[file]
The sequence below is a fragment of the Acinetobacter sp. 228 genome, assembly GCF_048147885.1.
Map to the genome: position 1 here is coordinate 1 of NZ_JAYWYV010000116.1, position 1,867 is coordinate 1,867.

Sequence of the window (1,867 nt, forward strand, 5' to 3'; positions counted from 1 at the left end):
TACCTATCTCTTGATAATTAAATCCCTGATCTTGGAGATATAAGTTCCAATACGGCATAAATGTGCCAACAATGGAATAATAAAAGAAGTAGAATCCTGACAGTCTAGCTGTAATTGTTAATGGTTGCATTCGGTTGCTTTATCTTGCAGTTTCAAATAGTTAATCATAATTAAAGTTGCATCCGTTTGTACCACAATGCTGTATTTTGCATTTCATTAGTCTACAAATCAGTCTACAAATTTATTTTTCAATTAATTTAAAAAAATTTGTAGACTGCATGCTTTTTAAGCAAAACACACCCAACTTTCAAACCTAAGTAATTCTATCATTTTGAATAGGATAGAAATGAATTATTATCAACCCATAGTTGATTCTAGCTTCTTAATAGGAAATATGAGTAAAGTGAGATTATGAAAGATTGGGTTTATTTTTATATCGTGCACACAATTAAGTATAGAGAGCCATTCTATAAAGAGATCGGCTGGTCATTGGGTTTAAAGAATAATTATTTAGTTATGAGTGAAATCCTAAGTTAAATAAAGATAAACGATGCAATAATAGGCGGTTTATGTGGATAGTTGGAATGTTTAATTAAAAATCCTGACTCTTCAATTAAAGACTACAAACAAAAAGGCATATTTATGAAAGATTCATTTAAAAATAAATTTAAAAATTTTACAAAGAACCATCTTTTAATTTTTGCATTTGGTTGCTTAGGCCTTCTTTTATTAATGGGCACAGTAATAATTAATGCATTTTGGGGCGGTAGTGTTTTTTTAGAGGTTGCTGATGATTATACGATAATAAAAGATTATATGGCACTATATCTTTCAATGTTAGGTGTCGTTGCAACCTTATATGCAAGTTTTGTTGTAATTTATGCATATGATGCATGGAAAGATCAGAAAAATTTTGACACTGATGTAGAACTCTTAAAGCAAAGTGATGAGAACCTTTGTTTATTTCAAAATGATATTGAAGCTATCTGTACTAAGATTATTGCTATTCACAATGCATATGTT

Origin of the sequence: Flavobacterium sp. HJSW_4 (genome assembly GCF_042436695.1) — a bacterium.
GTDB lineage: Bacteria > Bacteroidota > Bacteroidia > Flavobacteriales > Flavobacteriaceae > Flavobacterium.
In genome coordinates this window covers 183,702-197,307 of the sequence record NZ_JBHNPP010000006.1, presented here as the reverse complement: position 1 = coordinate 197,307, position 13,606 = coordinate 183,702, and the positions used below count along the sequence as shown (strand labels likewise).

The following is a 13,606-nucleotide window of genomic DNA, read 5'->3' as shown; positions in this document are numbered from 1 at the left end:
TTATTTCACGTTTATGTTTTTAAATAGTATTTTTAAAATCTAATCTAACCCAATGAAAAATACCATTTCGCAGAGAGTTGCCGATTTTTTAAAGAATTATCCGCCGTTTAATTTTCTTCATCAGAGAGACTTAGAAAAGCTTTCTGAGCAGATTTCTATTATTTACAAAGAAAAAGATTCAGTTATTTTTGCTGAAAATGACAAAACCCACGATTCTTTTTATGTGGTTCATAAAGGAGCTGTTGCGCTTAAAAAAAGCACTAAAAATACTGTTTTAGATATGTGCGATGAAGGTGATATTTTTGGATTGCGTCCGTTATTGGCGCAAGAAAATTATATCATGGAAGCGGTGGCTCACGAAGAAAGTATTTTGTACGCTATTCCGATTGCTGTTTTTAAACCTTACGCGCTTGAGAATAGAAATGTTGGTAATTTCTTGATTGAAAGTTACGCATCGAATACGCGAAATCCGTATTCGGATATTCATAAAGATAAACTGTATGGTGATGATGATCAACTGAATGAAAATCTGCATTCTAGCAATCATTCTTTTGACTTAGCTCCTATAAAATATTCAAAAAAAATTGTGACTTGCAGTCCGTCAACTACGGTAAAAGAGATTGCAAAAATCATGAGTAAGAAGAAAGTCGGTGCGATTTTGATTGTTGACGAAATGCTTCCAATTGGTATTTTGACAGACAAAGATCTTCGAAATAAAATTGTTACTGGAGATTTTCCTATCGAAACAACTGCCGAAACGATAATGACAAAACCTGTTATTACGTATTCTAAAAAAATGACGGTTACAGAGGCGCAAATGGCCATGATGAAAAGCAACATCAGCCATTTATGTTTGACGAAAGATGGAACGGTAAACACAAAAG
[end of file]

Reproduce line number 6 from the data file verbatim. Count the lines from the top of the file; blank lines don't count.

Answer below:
GTDB lineage: Bacteria > Bacteroidota > Bacteroidia > Flavobacteriales > Flavobacteriaceae > Flavobacterium.